Full 2009 Suzuki SX4 Review
What's New for 2009
For 2009, Suzuki expands the SX4 line, offering lower-priced versions of the sedan and hatchback. A base and LE trim slot beneath the Sport sedan while a front-wheel-drive hatchback ("Crossover") debuts. The sedan now has a split and folding rear seat. Upping the value quotient, Suzuki includes a navigation system as standard on the upper trims while stability control becomes standard on all Crossover trims.
To the average American, Suzuki is a motorcycle company that also happens to make cars. In Japan, however, the big S is one of the giants in the automobile marketplace, where its variety of home-market small cars has proven popular. In the U.S., success hasn't been quite the same, as Suzuki has offered a number of forgettable subcompacts. But now, with Suzuki fielding attractive vehicles such as the 2009 SX4 Crossover and Sport, the company is hitting its stride.
In the SX4 family, there are a tallish sedan and a mini-SUV-like hatchback ("Crossover"). With handsome styling and available all-wheel drive, the Crossover offers those in snowy climes a low-cost way of getting around. In Sport trim, the sedan provides a lowered and more firmly tuned suspension, 17-inch wheels and a lower body kit that add up to a sportier driving experience. Mechanically, all SX4s are the same, using a 2.0-liter inline-4 that makes a respectable 143 horsepower.
Not having a long-standing big name to sell it, the 2009 Suzuki SX4 takes the age-old approach of offering more for the money than the segment's sales superstars, e.g., the Toyota Corolla and Honda Civic. For around the same price as a smaller Fit or Toyota Yaris, the Sport gives you a roomy cabin, a more powerful engine, snazzy 17-inch alloys, power everything, a CD player, steering-wheel-mounted audio controls, a trip computer and even automatic climate control. And this year Suzuki sweetens the deal further by fitting a navigation system as standard on the upper trims, making it the only economy car to have that feature included at no extra cost. An upgrade to the nav system adds Bluetooth connectivity, real-time traffic reporting, weather reporting and even a gas station finder to get you the lowest fuel prices.
Still, this is a large, competitive field, and those looking for high fuel economy numbers might be disappointed in the SX4's below-average mileage ratings. The Sport sedan is a better choice than many, as we'd easily take it over a Chevy Cobalt, Dodge Caliber or Versa, though it has a tough rival in the well-equipped Hyundai Elantra. The Crossover, by virtue of its mini-SUV styling, hatchback versatility and low-cost all-wheel-drive option, makes a somewhat stronger case for itself. But either way, we suggest giving the SX4 a look if you're in the market for an affable, affordable small car that doesn't scream econobox.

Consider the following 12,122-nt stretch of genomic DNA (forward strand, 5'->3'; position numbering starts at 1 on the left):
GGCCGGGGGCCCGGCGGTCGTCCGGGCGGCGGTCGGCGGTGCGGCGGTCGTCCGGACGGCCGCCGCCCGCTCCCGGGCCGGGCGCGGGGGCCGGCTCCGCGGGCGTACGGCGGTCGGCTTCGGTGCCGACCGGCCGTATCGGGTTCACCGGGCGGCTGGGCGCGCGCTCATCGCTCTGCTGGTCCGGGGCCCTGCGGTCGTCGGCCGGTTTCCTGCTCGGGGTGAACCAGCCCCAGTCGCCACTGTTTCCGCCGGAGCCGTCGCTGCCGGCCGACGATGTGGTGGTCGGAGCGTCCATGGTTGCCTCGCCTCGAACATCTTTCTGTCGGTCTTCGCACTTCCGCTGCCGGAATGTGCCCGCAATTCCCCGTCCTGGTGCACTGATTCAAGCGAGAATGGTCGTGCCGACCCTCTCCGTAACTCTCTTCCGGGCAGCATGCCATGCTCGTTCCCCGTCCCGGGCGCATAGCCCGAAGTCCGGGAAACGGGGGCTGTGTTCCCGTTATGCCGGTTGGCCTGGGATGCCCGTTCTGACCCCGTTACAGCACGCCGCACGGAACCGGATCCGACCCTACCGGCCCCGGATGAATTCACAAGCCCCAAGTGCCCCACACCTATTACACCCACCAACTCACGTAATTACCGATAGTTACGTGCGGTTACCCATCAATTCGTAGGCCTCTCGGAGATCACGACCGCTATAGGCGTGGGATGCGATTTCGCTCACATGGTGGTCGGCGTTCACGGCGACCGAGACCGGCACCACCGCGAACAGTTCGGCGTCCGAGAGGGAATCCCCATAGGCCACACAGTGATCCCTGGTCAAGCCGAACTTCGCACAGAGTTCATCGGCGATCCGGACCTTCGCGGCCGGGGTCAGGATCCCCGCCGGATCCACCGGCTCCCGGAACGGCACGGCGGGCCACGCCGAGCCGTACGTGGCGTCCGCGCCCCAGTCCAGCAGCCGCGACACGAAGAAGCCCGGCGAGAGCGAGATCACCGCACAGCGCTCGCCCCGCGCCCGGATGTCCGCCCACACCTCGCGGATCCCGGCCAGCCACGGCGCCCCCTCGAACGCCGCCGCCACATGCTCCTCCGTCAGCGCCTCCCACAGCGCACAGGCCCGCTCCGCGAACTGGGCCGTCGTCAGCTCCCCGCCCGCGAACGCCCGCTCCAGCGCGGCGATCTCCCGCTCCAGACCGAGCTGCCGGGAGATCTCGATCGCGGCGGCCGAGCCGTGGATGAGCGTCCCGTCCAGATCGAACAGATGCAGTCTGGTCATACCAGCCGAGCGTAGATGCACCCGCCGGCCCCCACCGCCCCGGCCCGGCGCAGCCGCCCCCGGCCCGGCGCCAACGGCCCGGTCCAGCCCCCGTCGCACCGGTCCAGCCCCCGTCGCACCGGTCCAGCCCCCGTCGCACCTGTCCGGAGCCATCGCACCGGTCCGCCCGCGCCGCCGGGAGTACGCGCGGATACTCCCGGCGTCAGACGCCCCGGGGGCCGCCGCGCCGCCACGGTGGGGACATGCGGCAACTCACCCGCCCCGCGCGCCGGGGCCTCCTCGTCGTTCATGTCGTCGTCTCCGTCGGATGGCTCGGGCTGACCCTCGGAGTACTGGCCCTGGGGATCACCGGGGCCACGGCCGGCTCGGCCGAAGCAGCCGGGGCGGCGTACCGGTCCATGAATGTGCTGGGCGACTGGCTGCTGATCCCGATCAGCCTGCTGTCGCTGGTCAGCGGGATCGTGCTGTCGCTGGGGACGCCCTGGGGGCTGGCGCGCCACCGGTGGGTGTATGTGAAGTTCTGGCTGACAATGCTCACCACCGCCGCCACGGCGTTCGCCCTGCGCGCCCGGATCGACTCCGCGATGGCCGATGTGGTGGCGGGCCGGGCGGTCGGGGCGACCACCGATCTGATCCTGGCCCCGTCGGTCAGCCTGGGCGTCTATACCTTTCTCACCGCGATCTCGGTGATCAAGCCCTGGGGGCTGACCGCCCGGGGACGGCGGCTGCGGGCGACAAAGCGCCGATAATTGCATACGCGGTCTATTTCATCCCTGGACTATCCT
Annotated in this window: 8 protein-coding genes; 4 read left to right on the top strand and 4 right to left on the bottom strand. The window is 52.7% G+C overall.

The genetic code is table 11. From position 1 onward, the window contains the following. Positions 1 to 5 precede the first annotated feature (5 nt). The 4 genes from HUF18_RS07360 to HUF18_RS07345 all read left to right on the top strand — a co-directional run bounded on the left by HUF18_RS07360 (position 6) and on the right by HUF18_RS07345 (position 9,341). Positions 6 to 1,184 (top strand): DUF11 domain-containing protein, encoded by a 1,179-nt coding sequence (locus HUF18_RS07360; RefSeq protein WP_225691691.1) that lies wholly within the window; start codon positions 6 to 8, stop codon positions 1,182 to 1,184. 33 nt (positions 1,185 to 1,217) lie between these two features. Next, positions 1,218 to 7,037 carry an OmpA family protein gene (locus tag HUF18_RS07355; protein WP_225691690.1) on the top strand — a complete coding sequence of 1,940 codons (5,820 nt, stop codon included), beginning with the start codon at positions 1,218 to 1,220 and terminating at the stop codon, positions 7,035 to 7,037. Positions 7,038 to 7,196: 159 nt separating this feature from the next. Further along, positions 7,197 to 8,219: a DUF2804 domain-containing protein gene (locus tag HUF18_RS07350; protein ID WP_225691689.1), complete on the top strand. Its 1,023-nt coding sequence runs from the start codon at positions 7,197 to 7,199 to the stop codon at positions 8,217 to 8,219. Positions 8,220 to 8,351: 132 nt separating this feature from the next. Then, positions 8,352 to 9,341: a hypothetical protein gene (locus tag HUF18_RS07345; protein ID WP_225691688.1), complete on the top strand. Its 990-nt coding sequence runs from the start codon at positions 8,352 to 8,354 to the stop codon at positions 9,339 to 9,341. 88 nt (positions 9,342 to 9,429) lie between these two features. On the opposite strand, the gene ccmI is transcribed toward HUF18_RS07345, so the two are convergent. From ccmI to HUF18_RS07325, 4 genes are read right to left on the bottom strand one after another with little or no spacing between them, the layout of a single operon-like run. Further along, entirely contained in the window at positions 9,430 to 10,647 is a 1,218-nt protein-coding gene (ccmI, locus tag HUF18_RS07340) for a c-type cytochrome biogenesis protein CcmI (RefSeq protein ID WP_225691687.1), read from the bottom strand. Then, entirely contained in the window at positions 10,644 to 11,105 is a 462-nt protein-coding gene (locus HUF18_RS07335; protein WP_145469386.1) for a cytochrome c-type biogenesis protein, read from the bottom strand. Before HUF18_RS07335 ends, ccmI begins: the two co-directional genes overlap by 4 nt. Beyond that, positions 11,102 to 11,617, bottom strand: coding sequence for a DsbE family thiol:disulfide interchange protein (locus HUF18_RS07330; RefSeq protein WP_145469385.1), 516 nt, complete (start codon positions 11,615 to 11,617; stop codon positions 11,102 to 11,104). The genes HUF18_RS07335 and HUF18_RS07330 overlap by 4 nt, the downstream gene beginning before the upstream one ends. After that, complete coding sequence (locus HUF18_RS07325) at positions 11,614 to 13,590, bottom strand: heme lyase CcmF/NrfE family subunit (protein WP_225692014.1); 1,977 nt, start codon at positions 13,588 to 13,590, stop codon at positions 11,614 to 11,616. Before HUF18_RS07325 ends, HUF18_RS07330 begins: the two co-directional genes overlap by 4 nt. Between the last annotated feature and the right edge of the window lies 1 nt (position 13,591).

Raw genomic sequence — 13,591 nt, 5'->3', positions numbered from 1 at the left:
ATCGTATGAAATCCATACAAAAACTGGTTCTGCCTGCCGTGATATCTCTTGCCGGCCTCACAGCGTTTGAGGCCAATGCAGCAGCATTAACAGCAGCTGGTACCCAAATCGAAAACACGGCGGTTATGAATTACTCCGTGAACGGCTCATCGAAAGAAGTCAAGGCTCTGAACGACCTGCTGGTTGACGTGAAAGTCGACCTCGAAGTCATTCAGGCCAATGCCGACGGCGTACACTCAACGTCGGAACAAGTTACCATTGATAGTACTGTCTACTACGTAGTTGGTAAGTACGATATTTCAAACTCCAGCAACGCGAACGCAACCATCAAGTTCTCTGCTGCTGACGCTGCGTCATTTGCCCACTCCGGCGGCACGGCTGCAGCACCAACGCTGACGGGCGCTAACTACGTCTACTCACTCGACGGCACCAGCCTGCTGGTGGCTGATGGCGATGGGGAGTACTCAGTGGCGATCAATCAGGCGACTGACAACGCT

Body Styles, Trim Levels, and Options
The 2009 Suzuki SX4 is a compact car available in four-door sedan and five-door hatchback body styles. The sedan is front-wheel drive only, while the SX4 hatchback ("Crossover") can be had in either front- or all-wheel drive.
The sedan comes in three basic trims: base, LE and Sport. However there are also trim-level specific packages which include LE with Popular Package, Sport with Technology Package and Sport with Touring Package. The hatchback comes in base Crossover, Crossover with Technology Package and Crossover with Touring Package.
Standard features on the base SX4 sedan include 15-inch steel wheels, full power accessories, a tilt steering wheel and a 60/40-split folding rear seat, but little else. Should you also want air-conditioning and a four-speaker sound system with a CD player, step up to the LE. The LE with Popular Package adds keyless remote, a sport suspension, cruise control and a leather-wrapped steering wheel with audio controls. The Sport adds 17-inch alloy wheels, four-wheel disc brakes, a lower body kit and a navigation system. The Sport with Technology Package adds foglamps and the upgrade to the nav system (Bluetooth connectivity, real-time traffic reporting, weather reporting, local gas prices). The Sport with Touring Package has the above equipment plus keyless ignition and entry, heated sideview mirrors, automatic climate control and an upgraded audio with nine speakers (including a subwoofer).